Ashleigh Johnston, Consultant
I feel like there is a dangerous trend emerging. I read articles about schools downplaying the importance of teaching the fundamentals of good writing, and communication is getting progressively shorter. Messages confined to 140 characters don’t always allow for the most eloquent prose, Orwellian implications notwithstanding.
With restrictions in place limiting the number of characters and the average person becoming the reporter, it’s easy to see why the basics have fallen by the wayside. I encourage you to take the extra moment to critically read your own writing. Read it out loud, give it to a colleague, but really think about each sentence. Is there something ambiguous about the phrasing? Would a comma, apostrophe or hyphen help clarify, or is an extraneous punctuation mark hindering the message?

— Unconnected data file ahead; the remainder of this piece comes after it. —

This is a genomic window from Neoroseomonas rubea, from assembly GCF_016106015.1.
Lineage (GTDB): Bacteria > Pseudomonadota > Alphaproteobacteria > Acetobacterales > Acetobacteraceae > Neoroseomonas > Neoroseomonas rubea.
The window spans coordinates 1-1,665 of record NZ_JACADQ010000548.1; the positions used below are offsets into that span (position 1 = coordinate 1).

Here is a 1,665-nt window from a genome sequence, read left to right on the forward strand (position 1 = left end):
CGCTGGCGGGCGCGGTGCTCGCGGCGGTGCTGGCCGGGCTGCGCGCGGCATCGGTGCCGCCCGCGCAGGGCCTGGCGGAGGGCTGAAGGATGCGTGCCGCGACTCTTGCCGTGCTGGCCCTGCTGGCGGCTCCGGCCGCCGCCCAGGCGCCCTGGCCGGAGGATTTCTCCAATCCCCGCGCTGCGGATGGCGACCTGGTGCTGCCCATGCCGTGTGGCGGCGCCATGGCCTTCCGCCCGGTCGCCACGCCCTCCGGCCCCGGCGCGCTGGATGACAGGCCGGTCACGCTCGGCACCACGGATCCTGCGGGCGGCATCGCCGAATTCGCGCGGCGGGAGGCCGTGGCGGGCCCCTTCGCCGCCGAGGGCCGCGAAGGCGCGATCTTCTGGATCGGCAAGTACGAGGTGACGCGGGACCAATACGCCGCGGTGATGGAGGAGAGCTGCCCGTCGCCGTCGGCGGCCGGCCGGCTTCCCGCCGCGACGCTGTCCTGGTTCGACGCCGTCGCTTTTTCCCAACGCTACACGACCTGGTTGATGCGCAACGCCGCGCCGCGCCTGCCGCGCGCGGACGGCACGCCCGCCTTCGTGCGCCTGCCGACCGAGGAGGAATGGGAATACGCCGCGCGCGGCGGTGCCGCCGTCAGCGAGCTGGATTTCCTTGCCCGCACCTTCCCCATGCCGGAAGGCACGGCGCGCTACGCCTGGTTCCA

It may seem small but it can have a big effect on the accuracy of your message, re: lets eat grandma. Most likely, you are not asking others to help you commit cannibalism on an elderly woman. With a simple apostrophe for correctness and a comma for clarification, it becomes a delightful invitation for grandma to join you for a meal: Let’s eat, grandma.
All kidding aside, your message is being sent to any number of people, some whose living is based upon editing and finding these mistakes. If nothing else, it may hurt your credibility if you are not able to demonstrate that you understand the basics of creating a message. Your prepared statement, press releases, media advisories and any of the other various forms of collateral that you send out in to the world are a direct reflection on you. People will most certainly judge you as a professional if your messages are misspelled, grammatically incorrect or missing basic punctuation. Take the extra moment to thoroughly read your writing down to the very last character and please, whatever you do, don’t send messages that advocate the eating of grandmothers.